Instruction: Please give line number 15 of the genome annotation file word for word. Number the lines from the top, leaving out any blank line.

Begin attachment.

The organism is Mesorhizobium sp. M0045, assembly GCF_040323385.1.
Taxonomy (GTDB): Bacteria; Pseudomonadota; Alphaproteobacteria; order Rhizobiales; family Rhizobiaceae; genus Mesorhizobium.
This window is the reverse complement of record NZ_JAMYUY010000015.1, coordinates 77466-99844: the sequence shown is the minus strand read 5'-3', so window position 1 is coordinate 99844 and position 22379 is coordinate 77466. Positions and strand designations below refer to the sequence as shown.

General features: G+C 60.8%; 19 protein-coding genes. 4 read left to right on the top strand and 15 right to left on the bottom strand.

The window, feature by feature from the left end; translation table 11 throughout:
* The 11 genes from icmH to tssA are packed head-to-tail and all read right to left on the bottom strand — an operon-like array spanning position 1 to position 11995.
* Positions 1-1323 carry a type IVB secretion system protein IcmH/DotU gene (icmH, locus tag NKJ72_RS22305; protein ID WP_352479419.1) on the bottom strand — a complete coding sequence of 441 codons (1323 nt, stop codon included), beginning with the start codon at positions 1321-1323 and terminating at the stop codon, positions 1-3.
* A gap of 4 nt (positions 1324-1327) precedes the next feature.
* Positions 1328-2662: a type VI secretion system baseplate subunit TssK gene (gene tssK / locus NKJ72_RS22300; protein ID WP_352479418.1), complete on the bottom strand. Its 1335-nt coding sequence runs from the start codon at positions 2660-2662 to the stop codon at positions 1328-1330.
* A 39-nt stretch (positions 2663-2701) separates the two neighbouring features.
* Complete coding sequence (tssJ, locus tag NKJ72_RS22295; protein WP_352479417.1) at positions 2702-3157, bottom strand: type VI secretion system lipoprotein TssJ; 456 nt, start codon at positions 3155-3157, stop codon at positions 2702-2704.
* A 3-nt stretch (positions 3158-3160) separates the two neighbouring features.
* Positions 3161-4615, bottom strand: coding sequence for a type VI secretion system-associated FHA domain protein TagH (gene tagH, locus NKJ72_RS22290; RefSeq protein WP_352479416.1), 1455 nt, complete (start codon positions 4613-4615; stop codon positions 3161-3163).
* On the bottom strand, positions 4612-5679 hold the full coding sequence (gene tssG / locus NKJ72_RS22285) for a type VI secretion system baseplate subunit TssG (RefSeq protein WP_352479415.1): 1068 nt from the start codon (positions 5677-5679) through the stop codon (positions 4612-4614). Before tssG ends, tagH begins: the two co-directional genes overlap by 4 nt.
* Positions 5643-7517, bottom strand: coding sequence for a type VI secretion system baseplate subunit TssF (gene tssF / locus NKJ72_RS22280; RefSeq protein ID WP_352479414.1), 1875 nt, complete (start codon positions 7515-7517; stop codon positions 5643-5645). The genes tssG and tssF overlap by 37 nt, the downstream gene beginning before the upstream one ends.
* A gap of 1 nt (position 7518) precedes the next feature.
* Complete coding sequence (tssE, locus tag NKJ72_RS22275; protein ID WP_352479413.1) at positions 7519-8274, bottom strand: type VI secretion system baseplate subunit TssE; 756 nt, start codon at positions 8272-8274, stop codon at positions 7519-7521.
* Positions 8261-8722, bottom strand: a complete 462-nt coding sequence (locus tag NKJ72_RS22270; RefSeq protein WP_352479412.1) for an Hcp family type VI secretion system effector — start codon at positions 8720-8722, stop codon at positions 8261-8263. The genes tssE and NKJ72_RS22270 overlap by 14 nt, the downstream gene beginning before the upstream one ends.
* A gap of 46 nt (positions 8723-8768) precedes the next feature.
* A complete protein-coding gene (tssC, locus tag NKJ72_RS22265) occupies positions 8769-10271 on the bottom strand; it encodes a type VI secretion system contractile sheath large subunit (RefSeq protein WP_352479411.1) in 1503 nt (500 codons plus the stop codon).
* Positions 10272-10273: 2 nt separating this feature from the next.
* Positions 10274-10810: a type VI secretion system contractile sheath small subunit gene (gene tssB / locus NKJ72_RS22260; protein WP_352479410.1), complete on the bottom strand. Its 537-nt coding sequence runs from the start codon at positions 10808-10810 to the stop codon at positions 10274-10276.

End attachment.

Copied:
* Positions 5643-7517, bottom strand: coding sequence for a type VI secretion system baseplate subunit TssF (gene tssF / locus NKJ72_RS22280; RefSeq protein ID WP_352479414.1), 1875 nt, complete (start codon positions 7515-7517; stop codon positions 5643-5645). The genes tssG and tssF overlap by 37 nt, the downstream gene beginning before the upstream one ends.